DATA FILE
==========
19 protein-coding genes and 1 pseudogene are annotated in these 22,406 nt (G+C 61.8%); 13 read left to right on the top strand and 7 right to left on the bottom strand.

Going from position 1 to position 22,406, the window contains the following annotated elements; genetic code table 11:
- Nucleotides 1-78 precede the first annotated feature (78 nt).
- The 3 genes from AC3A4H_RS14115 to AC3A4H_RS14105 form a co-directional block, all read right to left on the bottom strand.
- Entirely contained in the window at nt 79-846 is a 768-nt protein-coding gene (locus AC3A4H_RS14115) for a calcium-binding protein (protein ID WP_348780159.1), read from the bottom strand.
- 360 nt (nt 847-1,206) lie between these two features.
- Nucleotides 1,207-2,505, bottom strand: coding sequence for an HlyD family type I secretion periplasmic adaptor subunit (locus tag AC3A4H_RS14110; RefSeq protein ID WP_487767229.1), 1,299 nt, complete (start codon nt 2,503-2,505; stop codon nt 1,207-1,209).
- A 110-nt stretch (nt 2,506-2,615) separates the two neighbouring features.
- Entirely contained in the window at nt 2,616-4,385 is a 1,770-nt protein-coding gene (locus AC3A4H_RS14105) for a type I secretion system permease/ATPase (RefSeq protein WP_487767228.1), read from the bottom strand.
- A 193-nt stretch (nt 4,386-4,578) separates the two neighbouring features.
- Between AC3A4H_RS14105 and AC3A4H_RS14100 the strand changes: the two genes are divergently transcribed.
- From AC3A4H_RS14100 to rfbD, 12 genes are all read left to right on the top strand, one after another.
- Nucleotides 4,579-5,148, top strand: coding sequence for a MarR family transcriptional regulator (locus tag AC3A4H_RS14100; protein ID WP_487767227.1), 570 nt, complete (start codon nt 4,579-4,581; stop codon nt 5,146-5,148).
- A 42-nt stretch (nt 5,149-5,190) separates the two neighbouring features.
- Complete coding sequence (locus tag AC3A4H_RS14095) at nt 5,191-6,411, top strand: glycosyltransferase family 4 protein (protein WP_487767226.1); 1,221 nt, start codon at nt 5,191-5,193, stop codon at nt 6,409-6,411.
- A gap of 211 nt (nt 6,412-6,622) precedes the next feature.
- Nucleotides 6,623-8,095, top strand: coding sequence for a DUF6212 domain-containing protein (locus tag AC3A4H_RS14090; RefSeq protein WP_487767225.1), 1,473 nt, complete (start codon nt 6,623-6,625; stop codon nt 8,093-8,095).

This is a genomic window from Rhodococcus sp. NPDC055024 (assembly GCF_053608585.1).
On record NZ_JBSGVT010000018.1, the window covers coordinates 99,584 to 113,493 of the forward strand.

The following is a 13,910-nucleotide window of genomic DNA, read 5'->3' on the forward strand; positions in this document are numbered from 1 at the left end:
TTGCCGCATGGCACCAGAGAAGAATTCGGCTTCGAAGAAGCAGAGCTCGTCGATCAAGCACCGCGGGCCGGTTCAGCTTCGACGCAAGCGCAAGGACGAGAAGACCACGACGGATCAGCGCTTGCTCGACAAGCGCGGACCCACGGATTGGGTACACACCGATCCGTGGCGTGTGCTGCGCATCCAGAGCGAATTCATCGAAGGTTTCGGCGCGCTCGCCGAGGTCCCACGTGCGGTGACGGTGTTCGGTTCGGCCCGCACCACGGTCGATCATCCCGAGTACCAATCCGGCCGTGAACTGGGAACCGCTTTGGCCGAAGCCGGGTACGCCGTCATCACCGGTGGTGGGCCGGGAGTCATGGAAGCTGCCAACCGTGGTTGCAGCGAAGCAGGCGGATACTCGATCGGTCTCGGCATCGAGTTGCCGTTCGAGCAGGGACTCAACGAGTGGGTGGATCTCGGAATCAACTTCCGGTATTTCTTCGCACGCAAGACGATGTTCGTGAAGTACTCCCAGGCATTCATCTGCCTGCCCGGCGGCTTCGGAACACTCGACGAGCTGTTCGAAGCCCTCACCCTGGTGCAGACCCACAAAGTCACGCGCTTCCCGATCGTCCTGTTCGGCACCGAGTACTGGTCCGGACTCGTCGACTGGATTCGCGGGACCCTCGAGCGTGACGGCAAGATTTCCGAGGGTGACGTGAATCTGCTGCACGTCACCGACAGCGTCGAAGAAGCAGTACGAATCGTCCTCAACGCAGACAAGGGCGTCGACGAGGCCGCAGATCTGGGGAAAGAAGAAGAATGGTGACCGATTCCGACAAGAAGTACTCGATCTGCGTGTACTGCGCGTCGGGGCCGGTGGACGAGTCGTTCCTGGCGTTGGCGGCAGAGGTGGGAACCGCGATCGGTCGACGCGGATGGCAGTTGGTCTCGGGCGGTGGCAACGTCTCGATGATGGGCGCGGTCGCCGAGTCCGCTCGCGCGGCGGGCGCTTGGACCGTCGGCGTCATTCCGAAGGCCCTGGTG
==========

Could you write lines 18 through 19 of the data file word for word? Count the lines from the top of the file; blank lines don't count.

This is a genomic window from Rhodococcus sp. NPDC055024 (assembly GCF_053608585.1).
On record NZ_JBSGVT010000018.1, the window covers coordinates 99,584 to 113,493 of the forward strand.